Pakistan Senate Committee approved Halal Food products bill


(Islamabad-NewsHalal, Rabi`II 17, 1437, January 27, 2016) In Islamabad the Senate Standing Committee on Science and Technology approved the ‘Pakistan Halal Authority Bill, 2015’, paving way for the up-gradation of food related laws in the country.

The decision was taken at a meeting of the committee held with Senator Usman Saifullah in the chair on Monday. The bill, already approved by the National Assembly of Pakistan in December 2015, will now be presented in the upper house for approval.

Science and Technology Secretary Fazal Abbas Maken reportedly informed the committee that the ministry had been working on the bill since 2011, and all concerns of stakeholders about it had been addressed.

Minister for Science and Technology Rana Tanvir Hussain asked the committee to approve the bill so that it could be presented in the Senate. He emphasised the need for a strong body to keep vigil on food items.

He said there were possibilities of non-Halal items being used even in sweets and chocolates, and without certification such products could be imported and sold in the market.

The committee members said that laws were needed to discourage sale of items containing Haram ingredients. They expressed reservations over the fact that there was no check on use of Haram ingredients in preparation of food items.

The committee was informed that the bill recommended a maximum punishment of three years imprisonment and Rs1 million fine for violating the provisions relating to import/export and marketing of items without Halal logo/description.

Lawmakers agreed that there was a need to establish a single authority to promote trade and commerce with foreign countries keeping in view the “Halal” aspects of food and non-food items, including leather and other products.

It was told that the Ministry of Science and Technology did not have the mandate to stop the sale or purchase of items that might contain any Haram ingredient.

Mr Maken reportedly said, it was a provincial subject and provincial governments were responsible to check the sale of items containing Haram ingredients.

The authority would develop and implement strategies for promotion of imports and exports, and trade and commerce with foreign counties and among provinces in Halal articles.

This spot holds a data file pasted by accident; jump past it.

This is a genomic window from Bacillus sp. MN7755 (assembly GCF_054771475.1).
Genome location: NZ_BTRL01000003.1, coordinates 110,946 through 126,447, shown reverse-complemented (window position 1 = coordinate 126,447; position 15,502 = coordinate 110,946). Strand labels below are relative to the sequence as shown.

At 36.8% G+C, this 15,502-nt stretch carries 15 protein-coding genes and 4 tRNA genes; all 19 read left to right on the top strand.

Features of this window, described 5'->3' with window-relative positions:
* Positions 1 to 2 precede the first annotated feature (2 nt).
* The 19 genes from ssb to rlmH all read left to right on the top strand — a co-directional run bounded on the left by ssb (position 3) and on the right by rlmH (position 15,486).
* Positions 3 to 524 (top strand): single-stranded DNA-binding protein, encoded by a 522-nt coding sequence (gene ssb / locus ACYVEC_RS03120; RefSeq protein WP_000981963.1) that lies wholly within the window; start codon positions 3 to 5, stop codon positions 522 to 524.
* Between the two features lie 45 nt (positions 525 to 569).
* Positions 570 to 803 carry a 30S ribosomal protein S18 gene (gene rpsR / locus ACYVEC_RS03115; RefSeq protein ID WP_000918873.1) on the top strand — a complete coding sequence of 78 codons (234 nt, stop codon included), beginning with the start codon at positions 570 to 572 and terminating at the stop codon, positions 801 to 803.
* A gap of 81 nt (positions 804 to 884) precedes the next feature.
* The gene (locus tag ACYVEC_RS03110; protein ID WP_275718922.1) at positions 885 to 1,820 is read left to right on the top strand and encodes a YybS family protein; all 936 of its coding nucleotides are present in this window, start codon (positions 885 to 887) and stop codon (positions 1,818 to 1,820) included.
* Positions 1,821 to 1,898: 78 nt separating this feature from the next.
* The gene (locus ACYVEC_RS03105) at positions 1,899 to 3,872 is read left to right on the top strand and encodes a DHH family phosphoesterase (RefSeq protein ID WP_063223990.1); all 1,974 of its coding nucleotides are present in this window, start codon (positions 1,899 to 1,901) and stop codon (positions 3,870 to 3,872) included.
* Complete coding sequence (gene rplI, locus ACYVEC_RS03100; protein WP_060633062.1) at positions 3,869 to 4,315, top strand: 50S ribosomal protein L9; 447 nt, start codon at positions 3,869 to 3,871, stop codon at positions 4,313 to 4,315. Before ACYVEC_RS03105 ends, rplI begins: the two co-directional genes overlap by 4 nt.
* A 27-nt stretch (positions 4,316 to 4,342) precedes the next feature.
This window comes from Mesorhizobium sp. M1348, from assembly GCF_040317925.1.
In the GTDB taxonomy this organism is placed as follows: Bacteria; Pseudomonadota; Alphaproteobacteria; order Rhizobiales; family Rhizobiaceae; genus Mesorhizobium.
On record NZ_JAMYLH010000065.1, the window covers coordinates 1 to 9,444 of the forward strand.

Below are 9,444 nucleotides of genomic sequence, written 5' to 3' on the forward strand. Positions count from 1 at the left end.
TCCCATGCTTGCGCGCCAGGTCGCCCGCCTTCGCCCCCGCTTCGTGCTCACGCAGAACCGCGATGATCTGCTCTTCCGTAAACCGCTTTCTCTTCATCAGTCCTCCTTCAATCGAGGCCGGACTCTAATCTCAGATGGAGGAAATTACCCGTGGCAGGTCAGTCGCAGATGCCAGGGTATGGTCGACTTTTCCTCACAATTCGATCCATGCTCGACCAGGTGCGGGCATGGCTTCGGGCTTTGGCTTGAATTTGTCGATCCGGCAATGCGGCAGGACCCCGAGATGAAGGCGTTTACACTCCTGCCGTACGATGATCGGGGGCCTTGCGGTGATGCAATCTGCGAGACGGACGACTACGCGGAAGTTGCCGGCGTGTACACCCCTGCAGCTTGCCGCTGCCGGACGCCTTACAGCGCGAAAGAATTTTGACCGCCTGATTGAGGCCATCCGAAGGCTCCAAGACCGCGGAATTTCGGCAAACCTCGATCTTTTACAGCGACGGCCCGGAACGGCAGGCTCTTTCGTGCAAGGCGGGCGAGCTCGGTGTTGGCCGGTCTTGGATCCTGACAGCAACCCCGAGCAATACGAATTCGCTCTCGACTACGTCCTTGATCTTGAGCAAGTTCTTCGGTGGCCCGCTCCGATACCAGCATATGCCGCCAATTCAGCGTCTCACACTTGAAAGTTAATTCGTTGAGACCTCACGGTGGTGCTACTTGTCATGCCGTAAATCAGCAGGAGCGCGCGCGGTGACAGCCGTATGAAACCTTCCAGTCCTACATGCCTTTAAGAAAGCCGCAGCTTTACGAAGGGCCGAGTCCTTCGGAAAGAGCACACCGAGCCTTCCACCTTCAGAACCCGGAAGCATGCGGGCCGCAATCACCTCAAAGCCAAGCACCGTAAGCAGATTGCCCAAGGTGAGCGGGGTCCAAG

Senator Mian Mohammad Atiq Sheikh suggested that the representative of either poultry or meat sector should be included as a private member in the Board of Pakistan Halal Authority.

If the suggestion is approved by the Senate the bill will again be forwarded to the Natio­nal Assembly for approval with amendment.

In December 2015, the National Assembly of Pakistan passed a bill to establish the Pakistan Halal Authority to promote trade and commerce in Halal food products and to capture Pakistan’s share in the trillion of dollars international Halal food business.

The proposed Pakistan Halal Authority will be tasked to recommend “Halal standards for government-notified articles and processes for adoption by a National Standards Body in accordance with comprehensive guidelines of Organization of Islamic Cooperation (OIC), provide for certification of Halal products and authorize a halal logo.” According to the bill, among Halal animals are listed domestic animals such as cattle, buffaloes, sheep, goats, camels, chickens, geese, ducks, turkeys; non-predatory animals such as deer, antelope, chamois, wild cattle; and non-predatory birds such as pigeons, sparrows, quails, starlings, and ostriches.

The non-Halal list includes: pigs, dogs, and their descendants; animals not slaughtered in the name of Allah or not according to Islamic rules; animals that died of themselves; animals with long pointed teeth or tusks used to kill prey or defend themselves such as bears, elephants, monkeys, wolves, lions, tigers, panthers, cats, jackals, foxes, squirrels, martens, weasels and moles, crocodiles and alligators; predatory birds with sharp claws such as hawks, falcons, eagles, vultures, ravens, crows, kites, owls; pests and venomous animals such as rats, centipedes, scorpions, snakes, wasps, mouse and other similar animals; animals that are considered repulsive like lizards, snails, insects and their larva and other similar animals; animals forbidden to be killed in Islam such as honeybees and hoopoe; donkeys and mules; any ingredient derived from non-halal animals; and farmed Halal animals intentionally and continually fed with non-Halal food.

Halal sector is growing ever fastest pace all around the world while awareness about Halal among Muslim consumers is also increasing with every passing day. Not just Halal Foods and Beverages but Halal Tourism, Halal Cosmetics, Halal Pharmaceuticals, Halal Fashion and Islamic Finance sector is rapidly growing.

The global Halal food market will be worth US$1.6tn by 2018, up from US$1.1tn in 2013, according to a report commissioned by Dubai Chamber of Commerce.


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